Critically Thinking Through an Information Overload

President Obama was quoted at Hampton University:

You’re coming of age in a 24/7 media environment that bombards us with all kinds of content and exposes us to all kinds of arguments, some of which don’t always rank that high on the truth meter. … With iPods and iPads and Xboxes and PlayStations –none of which I know how to work – information becomes a distraction, a diversion, a dorm of entertainment, rather than a tool of empowerment, rather than the means of emancipation.”

Does Obama have a point? I can’t tell you the last time I sat and read a physical newspaper. I get a vast majority of my information online and the rest from television. If I’m feeling frisky I might even turn on the radio or tune into a podcast. That means I rely solely on technology to keep me informed. That’s incredible… and scary.

Various technologies and the internet allow anyone to be heard and everyone to become an expert. But the reality is that not everyone is an expert and not everything reported is accurate. College professors have to distinguish what a credible source is for students writing research papers. For those of you who are curious: Wikipedia, though incredibly popular, does not count. The fact of the matter is that a lot of content out there isn’t accurate, is biased, or is irrelevant “noise.”

So how do we embrace the internet without getting lazy? The RED Model can help you critically think about what you’re reading online.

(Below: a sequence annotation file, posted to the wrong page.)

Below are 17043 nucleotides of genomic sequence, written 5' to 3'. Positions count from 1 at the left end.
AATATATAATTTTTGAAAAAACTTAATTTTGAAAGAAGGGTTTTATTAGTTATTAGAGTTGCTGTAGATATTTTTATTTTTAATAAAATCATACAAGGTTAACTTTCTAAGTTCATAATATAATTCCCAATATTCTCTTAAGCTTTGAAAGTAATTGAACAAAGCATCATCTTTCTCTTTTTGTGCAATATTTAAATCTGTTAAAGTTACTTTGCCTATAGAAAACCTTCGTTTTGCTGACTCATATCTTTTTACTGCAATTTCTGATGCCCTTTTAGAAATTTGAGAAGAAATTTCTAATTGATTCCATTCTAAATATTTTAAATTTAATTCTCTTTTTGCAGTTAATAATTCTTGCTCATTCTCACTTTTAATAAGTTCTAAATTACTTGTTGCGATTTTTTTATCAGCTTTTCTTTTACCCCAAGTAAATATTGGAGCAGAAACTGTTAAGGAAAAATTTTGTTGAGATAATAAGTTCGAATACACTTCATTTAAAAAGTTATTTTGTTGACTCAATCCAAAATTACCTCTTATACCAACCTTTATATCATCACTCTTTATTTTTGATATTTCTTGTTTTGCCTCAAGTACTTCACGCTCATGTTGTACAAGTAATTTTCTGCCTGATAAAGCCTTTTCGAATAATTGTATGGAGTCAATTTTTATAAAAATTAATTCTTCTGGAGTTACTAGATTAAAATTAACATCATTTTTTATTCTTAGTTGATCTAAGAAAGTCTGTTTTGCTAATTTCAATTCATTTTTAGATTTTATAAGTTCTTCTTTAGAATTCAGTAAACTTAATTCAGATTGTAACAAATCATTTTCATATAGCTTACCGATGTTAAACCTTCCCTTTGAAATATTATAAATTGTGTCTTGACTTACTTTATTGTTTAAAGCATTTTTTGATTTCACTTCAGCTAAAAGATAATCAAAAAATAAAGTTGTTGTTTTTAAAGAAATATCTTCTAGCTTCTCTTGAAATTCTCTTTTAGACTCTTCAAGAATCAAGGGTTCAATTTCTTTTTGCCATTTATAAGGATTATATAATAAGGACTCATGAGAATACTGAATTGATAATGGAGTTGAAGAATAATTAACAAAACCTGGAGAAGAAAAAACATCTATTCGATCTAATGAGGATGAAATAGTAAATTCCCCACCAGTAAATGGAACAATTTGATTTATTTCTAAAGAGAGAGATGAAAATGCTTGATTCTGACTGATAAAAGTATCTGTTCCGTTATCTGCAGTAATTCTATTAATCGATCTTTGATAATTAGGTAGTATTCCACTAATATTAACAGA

Recognize assumptions.

Distinguish fact from opinion. Ask yourself: why do you believe the information is accurate? Is there evidence to back this up?

Seek Alternative View Points. Seek out sources that may not always share the same viewpoints and see if the content overlaps. As yourself how the content might be different if different assumptions were made.

Evaluate arguments.

Recognize bias. Avoid giving more credibility to sources you automatically trust, make sure there are facts to back up what they’re saying.

Draw conclusions.

Weigh the data carefully. Identify what is relevant data and avoid getting distracted by noise.

Use multiple sources to validate and confirm information and findings. Check the sources being used and who is quoted.

As technology advances and we are “bombarded” with more and more messages we shouldn’t retreat and accept everything as Truth. Instead we should increase our engagement and critically think about what we’re reading.

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Editor’s Note: This is a guest post by Elizabeth Pauker-Silva

2 responses to “Critically Thinking Through an Information Overload”

  1. Breanne

    Excellent post! I was initially floored by Obama’s statement about information/technology being a distraction, but I think the point is well taken. If we cannot decipher between fact and opinion, then that information is a distraction. We must be vigilant critical thinkers as we consume information regardless of where we see/read it.

  2. Eric

    The irony here is that Obama campaigned heavily using XBOX. he not only had campaign information on the XBOX Live dashboard, but his campaign information was also integrated into several video games such as Burnout Paradise and Madden. You could even make Obama’s campaign pic your gamer picture. Ironic. So, XBOX was good enough when he could control the message, but not now that the information could be negative.

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